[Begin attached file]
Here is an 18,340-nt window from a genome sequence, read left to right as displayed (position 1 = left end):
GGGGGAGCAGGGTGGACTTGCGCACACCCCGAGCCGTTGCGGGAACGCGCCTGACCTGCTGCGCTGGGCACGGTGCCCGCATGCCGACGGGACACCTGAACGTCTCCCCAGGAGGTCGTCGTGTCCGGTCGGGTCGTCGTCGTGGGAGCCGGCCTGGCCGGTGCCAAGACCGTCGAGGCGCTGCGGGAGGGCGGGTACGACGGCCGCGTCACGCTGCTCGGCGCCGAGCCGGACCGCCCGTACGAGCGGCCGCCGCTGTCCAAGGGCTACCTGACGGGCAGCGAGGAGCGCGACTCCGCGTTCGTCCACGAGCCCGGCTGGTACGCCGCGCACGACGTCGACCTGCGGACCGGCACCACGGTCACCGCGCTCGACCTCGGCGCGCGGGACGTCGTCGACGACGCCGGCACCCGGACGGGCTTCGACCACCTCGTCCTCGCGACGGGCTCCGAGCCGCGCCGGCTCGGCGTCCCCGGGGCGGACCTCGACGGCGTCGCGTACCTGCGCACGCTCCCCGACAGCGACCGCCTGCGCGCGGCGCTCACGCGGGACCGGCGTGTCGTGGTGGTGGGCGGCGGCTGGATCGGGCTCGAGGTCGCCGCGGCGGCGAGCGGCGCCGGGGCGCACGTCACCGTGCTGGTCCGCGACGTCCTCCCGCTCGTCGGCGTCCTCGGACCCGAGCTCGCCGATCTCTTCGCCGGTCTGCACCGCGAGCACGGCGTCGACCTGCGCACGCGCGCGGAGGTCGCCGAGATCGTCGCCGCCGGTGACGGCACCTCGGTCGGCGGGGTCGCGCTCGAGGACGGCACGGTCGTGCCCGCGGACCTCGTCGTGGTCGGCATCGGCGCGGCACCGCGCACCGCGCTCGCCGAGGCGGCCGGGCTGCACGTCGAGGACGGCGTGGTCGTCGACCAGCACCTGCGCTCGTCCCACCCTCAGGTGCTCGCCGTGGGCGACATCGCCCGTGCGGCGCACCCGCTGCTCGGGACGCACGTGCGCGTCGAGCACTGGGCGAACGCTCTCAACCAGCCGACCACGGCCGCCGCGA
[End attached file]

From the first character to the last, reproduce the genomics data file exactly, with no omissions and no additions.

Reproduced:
Here is an 18,340-nt window from a genome sequence, read left to right as displayed (position 1 = left end):
GGGGGAGCAGGGTGGACTTGCGCACACCCCGAGCCGTTGCGGGAACGCGCCTGACCTGCTGCGCTGGGCACGGTGCCCGCATGCCGACGGGACACCTGAACGTCTCCCCAGGAGGTCGTCGTGTCCGGTCGGGTCGTCGTCGTGGGAGCCGGCCTGGCCGGTGCCAAGACCGTCGAGGCGCTGCGGGAGGGCGGGTACGACGGCCGCGTCACGCTGCTCGGCGCCGAGCCGGACCGCCCGTACGAGCGGCCGCCGCTGTCCAAGGGCTACCTGACGGGCAGCGAGGAGCGCGACTCCGCGTTCGTCCACGAGCCCGGCTGGTACGCCGCGCACGACGTCGACCTGCGGACCGGCACCACGGTCACCGCGCTCGACCTCGGCGCGCGGGACGTCGTCGACGACGCCGGCACCCGGACGGGCTTCGACCACCTCGTCCTCGCGACGGGCTCCGAGCCGCGCCGGCTCGGCGTCCCCGGGGCGGACCTCGACGGCGTCGCGTACCTGCGCACGCTCCCCGACAGCGACCGCCTGCGCGCGGCGCTCACGCGGGACCGGCGTGTCGTGGTGGTGGGCGGCGGCTGGATCGGGCTCGAGGTCGCCGCGGCGGCGAGCGGCGCCGGGGCGCACGTCACCGTGCTGGTCCGCGACGTCCTCCCGCTCGTCGGCGTCCTCGGACCCGAGCTCGCCGATCTCTTCGCCGGTCTGCACCGCGAGCACGGCGTCGACCTGCGCACGCGCGCGGAGGTCGCCGAGATCGTCGCCGCCGGTGACGGCACCTCGGTCGGCGGGGTCGCGCTCGAGGACGGCACGGTCGTGCCCGCGGACCTCGTCGTGGTCGGCATCGGCGCGGCACCGCGCACCGCGCTCGCCGAGGCGGCCGGGCTGCACGTCGAGGACGGCGTGGTCGTCGACCAGCACCTGCGCTCGTCCCACCCTCAGGTGCTCGCCGTGGGCGACATCGCCCGTGCGGCGCACCCGCTGCTCGGGACGCACGTGCGCGTCGAGCACTGGGCGAACGCTCTCAACCAGCCGACCACGGCCGCCGCGA